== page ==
BOSTON - Mass. Governor Charlie Baker says he's working with Federal regulators to insure that construction of Vineyard Wind's 800-megawatt project off Martha's Vineyard will start in 2019.

Vineyard Wind hopes to start construction in the next few months, but project officials say it's at risk unless the project receives a favorable review from a key federal agency by the end of August.

On Thursday afternoon, Gov. Charlie Baker said about the Vineyard Wind project that his administration would work "really hard to see if we can help them get the thing back on track."

"We're obviously working with them and with the folks in Washington to clarify what the issues are," Baker told reporters after an affordable housing event. "Our goal is going to be to see if we can help them get this thing over the goal line so they don't lose the time-frame it was originally scheduled to be built on."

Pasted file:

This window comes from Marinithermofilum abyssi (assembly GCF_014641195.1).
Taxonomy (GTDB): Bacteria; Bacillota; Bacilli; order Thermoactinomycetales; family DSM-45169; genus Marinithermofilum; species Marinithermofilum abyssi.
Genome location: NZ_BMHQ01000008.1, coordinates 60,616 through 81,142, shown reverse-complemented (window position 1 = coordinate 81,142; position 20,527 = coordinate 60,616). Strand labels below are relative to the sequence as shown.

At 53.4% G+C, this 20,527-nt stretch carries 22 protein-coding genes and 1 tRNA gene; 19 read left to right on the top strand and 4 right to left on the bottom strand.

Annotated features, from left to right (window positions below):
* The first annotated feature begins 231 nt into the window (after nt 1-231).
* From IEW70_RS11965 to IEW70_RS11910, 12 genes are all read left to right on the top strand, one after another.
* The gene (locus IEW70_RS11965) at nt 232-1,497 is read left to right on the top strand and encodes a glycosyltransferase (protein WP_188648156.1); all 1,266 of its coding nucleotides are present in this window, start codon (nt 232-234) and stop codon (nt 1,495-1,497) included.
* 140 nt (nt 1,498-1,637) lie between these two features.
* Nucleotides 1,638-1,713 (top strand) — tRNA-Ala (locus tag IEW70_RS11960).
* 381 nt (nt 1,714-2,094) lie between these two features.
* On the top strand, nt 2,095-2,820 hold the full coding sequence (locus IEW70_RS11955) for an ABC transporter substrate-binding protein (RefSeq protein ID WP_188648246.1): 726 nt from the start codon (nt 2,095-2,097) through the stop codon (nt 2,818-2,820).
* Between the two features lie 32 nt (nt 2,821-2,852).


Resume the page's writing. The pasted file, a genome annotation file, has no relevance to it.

Vineyard Wind had been planning to financially close on its project and begin on-shore construction work this year, put the first turbine into the seabed in 2021 and have the 84-turbine wind farm operational in 2022.

Baker had said earlier in the week that federal regulators offered new "guidance" about the project. The governor stressed that he hopes to see progress made soon given the scope of the proposal and its importance as officials push for greater investment in renewable energy.

"I think all of us are anxious to see the offshore wind industry develop off the coast of the U.S.," he said. "We have projects literally lining up all the way down the East Coast, and they represent not only important environmental projects, but many of them are priced at a point that makes them affordable."

Information from State House News Service